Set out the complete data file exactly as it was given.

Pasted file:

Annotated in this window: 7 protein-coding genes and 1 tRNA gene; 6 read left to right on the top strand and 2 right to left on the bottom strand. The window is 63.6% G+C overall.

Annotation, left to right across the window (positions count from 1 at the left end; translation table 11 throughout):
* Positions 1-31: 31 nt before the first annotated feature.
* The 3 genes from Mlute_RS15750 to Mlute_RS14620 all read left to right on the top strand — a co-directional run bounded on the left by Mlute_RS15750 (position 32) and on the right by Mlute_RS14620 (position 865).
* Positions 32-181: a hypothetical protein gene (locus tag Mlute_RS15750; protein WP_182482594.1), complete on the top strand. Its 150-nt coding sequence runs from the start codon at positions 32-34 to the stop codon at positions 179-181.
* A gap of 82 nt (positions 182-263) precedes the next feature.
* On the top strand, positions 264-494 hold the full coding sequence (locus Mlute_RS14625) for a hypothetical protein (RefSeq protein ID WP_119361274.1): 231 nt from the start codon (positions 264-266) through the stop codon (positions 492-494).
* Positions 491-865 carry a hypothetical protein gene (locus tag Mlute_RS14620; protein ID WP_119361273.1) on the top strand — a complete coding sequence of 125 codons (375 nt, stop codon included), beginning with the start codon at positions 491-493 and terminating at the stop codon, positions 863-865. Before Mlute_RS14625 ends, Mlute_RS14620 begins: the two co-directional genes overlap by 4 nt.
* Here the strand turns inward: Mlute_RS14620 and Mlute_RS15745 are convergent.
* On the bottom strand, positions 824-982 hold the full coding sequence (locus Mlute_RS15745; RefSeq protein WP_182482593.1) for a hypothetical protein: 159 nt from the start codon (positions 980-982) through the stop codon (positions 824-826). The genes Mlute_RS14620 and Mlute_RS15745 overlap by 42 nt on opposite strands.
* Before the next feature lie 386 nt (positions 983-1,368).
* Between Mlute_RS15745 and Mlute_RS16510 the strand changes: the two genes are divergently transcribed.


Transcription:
Annotated in this window: 7 protein-coding genes and 1 tRNA gene; 6 read left to right on the top strand and 2 right to left on the bottom strand. The window is 63.6% G+C overall.

Annotation, left to right across the window (positions count from 1 at the left end; translation table 11 throughout):
* Positions 1-31: 31 nt before the first annotated feature.
* The 3 genes from Mlute_RS15750 to Mlute_RS14620 all read left to right on the top strand — a co-directional run bounded on the left by Mlute_RS15750 (position 32) and on the right by Mlute_RS14620 (position 865).
* Positions 32-181: a hypothetical protein gene (locus tag Mlute_RS15750; protein WP_182482594.1), complete on the top strand. Its 150-nt coding sequence runs from the start codon at positions 32-34 to the stop codon at positions 179-181.
* A gap of 82 nt (positions 182-263) precedes the next feature.
* On the top strand, positions 264-494 hold the full coding sequence (locus Mlute_RS14625) for a hypothetical protein (RefSeq protein ID WP_119361274.1): 231 nt from the start codon (positions 264-266) through the stop codon (positions 492-494).
* Positions 491-865 carry a hypothetical protein gene (locus tag Mlute_RS14620; protein ID WP_119361273.1) on the top strand — a complete coding sequence of 125 codons (375 nt, stop codon included), beginning with the start codon at positions 491-493 and terminating at the stop codon, positions 863-865. Before Mlute_RS14625 ends, Mlute_RS14620 begins: the two co-directional genes overlap by 4 nt.
* Here the strand turns inward: Mlute_RS14620 and Mlute_RS15745 are convergent.
* On the bottom strand, positions 824-982 hold the full coding sequence (locus Mlute_RS15745; RefSeq protein WP_182482593.1) for a hypothetical protein: 159 nt from the start codon (positions 980-982) through the stop codon (positions 824-826). The genes Mlute_RS14620 and Mlute_RS15745 overlap by 42 nt on opposite strands.
* Before the next feature lie 386 nt (positions 983-1,368).
* Between Mlute_RS15745 and Mlute_RS16510 the strand changes: the two genes are divergently transcribed.